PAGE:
Implement properties in C plus plus

Here is some tricky code in C++ that I was watching recently and decided to post here for future references. Sometime the usage of operator overloading in C++ amuses me so much. Apperently there is a way to implement properties that look the same as normal properties and behave almost the same. The only problem as always is that when you get a compile time error – the messages are pretty confusing if you don’t know what’s going on. Enough said here is the code for that “beautiful” feature.

/* vim: set sw=4 sts=4 et foldmethod=syntax : */
/* -*- Mode: C++; tab-width: 4; indent-tabs-mode: nil; c-basic-offset: 4 -*- */
 
#include 
 
using std::cout;
 
template
class Property
{
private:
    PropertyType data;
 
public:
    /* Use the cast type operator here */
    operator PropertyType()
    {
        return Controller::get(data);
    }
 
    PropertyType operator=(PropertyType a)
    {
        Controller::set(data, a);
        return Controller::get(data);
    }
};
 
class IntController
{
public:
    static int get(int &a)
    {
        return a;
    }
 
    static void set(int &a, int &b)
    {
        a = b;
    }
};
 
class Man
{
public:
    Property<int, IntController> HP;
};
 
void PropertyTest()
{
    Man man;
    man.HP = 7;
    man.HP = 7 + man.HP;
    cout << man.HP << "\n";
}
 
int main (int argc, char const* argv[])
{
    PropertyTest();
    return 0;
}

C++ can have nasty syntax sometimes

Hmm today on IRC in the channel ##C++ @ Freenode someone posted the following code

/*In g++ this does not work*/
template
struct hello
{
 hello(){};
 ~hello(){};
 template
 int world()
 {
  return _b+_a;
 }
};

template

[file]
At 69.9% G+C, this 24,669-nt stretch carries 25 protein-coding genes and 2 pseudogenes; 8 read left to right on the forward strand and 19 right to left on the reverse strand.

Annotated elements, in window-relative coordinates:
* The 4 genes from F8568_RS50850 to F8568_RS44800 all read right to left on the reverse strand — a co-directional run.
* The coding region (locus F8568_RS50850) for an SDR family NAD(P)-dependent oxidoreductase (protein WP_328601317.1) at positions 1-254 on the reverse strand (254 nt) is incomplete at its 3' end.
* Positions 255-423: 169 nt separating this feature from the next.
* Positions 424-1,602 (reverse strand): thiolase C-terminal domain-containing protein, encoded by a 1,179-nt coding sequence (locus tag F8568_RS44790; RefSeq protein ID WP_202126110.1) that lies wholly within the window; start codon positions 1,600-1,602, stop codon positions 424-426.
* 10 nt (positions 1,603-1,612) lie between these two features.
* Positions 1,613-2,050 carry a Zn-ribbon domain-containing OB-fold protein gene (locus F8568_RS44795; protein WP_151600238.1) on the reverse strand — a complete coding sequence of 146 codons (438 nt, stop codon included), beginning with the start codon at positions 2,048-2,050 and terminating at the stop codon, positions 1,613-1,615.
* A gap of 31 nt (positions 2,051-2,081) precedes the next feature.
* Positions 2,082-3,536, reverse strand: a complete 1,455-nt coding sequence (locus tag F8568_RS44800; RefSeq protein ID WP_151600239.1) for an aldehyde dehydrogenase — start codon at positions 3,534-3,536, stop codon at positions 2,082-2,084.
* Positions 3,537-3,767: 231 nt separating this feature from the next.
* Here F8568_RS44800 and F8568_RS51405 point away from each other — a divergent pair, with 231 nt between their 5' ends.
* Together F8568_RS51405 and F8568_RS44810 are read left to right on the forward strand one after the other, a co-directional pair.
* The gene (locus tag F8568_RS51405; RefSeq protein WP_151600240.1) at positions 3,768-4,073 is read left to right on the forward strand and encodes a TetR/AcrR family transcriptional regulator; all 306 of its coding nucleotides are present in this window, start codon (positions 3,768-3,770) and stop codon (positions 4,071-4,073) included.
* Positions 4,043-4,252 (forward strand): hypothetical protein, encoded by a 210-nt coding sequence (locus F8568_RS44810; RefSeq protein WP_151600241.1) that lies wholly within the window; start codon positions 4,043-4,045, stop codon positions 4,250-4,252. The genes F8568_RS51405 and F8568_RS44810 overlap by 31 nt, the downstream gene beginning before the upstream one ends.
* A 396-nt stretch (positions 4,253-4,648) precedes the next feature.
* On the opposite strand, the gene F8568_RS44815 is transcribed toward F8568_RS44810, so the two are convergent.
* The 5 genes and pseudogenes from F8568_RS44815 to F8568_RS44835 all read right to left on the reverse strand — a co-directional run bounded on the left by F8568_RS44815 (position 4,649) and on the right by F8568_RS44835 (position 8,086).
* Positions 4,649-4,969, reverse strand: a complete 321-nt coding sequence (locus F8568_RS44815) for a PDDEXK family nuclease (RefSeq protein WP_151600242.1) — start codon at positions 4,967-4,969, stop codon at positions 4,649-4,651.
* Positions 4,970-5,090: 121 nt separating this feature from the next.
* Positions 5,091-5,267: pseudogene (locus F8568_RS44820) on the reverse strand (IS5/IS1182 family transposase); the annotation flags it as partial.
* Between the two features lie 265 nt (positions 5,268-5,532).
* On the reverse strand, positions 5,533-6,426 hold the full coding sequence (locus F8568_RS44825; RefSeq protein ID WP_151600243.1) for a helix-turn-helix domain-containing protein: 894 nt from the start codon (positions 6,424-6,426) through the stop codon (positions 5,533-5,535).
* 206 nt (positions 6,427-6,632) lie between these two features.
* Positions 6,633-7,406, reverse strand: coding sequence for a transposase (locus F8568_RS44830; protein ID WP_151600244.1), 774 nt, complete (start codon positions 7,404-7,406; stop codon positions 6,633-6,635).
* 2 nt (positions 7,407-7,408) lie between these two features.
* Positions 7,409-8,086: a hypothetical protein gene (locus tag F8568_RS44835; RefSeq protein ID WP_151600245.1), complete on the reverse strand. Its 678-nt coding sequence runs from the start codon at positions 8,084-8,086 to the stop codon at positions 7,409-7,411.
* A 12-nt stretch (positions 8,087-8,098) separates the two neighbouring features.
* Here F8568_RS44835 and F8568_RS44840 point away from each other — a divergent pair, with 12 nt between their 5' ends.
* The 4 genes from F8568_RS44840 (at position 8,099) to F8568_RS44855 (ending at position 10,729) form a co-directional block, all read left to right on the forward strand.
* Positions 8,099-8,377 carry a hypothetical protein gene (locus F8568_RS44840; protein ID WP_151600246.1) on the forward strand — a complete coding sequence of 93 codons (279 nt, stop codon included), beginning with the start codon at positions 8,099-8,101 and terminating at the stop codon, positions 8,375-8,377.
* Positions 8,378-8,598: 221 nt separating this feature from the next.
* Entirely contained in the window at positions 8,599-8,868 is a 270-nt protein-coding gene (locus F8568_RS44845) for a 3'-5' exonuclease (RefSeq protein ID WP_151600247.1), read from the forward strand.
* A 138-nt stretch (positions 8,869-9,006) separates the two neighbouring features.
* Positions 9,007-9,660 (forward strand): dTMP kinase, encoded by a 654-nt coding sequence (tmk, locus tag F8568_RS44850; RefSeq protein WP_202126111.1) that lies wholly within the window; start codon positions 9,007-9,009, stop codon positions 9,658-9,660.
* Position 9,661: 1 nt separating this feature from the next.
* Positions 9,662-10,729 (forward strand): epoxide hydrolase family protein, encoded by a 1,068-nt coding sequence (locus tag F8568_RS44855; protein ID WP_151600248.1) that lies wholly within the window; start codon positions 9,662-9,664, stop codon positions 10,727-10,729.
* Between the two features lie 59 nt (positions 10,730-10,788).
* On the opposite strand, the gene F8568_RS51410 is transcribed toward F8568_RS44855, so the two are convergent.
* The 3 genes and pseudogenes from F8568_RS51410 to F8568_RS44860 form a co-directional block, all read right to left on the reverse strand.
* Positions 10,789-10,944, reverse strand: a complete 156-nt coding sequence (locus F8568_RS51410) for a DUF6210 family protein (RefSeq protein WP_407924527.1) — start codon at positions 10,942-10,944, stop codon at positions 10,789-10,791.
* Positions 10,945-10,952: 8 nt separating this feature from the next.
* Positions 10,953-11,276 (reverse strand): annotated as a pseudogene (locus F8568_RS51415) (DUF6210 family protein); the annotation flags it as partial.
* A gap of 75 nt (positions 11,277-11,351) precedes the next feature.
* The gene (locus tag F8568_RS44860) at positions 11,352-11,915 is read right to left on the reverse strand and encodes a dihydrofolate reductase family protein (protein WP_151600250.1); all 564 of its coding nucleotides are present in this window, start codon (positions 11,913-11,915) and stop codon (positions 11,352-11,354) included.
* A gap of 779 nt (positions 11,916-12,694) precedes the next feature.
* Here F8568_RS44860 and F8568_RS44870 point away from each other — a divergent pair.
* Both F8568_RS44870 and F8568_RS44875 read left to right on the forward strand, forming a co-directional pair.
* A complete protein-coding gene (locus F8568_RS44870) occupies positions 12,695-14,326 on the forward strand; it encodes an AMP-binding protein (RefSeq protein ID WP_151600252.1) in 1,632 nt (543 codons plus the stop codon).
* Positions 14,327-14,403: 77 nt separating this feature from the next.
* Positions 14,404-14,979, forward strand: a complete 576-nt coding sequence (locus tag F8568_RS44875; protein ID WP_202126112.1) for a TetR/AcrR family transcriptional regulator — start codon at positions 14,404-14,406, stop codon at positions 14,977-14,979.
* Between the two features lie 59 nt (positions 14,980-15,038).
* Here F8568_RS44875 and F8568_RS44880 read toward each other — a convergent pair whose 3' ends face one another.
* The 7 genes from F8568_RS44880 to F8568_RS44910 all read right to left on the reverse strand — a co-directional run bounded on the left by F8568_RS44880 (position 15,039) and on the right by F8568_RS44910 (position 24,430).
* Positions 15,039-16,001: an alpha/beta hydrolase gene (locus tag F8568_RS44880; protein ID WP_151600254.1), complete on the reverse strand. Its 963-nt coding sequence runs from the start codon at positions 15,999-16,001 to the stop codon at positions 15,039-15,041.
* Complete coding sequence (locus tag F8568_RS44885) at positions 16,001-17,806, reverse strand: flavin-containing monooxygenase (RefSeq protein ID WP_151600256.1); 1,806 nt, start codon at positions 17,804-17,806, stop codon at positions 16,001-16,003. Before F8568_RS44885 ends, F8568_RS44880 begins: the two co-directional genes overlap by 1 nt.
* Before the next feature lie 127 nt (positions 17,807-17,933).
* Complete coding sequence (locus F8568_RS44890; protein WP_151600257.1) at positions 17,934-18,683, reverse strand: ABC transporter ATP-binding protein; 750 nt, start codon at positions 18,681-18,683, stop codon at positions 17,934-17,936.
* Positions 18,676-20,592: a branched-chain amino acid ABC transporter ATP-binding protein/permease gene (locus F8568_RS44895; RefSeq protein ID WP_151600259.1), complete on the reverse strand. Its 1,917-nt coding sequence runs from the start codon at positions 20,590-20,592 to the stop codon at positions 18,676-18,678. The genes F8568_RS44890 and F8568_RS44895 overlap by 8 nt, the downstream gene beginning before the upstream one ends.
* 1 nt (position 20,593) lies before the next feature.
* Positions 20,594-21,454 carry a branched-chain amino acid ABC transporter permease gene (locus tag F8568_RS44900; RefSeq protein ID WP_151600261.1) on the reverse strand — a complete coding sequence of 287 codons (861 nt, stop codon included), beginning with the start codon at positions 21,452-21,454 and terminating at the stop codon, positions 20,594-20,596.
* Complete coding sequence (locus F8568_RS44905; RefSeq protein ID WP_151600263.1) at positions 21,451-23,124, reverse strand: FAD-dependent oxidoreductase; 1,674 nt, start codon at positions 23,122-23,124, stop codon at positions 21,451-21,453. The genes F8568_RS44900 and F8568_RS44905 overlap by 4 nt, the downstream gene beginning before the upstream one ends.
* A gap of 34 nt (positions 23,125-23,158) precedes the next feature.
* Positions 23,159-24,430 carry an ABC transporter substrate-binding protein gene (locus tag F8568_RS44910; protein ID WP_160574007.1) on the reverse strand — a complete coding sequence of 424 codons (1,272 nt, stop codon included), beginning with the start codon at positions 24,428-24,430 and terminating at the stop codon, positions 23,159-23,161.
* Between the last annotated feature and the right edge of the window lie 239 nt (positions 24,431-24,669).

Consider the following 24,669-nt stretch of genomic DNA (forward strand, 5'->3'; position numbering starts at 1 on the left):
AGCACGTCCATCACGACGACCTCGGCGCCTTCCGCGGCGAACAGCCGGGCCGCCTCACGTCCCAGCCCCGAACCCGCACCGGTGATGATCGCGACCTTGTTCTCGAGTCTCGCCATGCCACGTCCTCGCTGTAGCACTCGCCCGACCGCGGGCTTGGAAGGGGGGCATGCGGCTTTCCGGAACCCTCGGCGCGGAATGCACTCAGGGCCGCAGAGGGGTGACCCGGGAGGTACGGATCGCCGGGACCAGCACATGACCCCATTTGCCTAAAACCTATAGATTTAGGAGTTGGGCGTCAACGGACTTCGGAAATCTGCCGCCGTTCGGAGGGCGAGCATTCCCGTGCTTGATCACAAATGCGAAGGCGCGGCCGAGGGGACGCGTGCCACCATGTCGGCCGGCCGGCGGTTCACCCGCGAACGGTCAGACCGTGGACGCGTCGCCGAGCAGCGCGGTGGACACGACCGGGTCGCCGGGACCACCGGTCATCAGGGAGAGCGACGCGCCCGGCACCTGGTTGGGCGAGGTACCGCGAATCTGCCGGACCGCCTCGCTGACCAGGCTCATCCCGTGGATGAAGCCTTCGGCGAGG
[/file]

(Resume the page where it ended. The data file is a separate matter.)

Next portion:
void try_hello()
{
hello h;
h.world();
}

so i tried to help the person telling him that he should use a typename before h.world(); because it can ambitious for the compiler. It turns out that the right solution was

h.typename world();

someone asked why is

world()

ambitious for the compiler and seldon said that the compiler can’t know the type of world in that context. Well but world is explicitly called with


. Hmm the problem is that when the compiler see that expression it assume that

<

after world is the operator less than. Oh that my brain started to hurt badly :D . Maybe the syntax of C++ is getting really complicated with the years. I think that the new standards won’t get rid of those, because they can’t. Too much code have been written already to work that way :(

More kbgoffice fun

Yesterday i finally managed to port kbgoffice completely to Qt4, so everyone with no qt3support can compile it. I am not happy with what i got however. The code is really bad and there are no testcases so i might write those for now. With no tests the development is really hard. I might use the test framework provided with Qt which really rocks. The program is also hard coded with a class named Properties which is really broken, because it seems that when they wrote the program there was no QSettings class which is times better :) .

Eclipse for c++

Hmm lately I started using eclipse more and more. It seems they made it to not crash so much with the new release. I am pretty happy with it for C++ development it seems to own. I am not sure but i think that I am even more productive with it now than with vim. I have used the 3.2 version but it was full crap back then ;) . Besides it is written in java it is worth looking in it.

Supress some warning in vim

Maybe you know that vim parses the output from the compiler so it can jump to the right line which cause the error(:h quickfix for more info). Well it seems that the default compiler options parse even warning which are sometimes pretty annoying. There were some warning for depracated conversion from the compiler because of xmp files. Well i am sure that i don’t want to see those. So here is what i have in my ~/.vim/ftplugin/cpp.vim for some time:

let &errorformat = "%-G%f\:%l\:\ warning\:\ deprecated\ conversion\ from\ string%.%#\,".&errorformat

I know that maybe this only works for gcc, but it is a start. You can get more info about the erroformat with :h errorformat in vim. Happy vimming :)

kbgoffice fun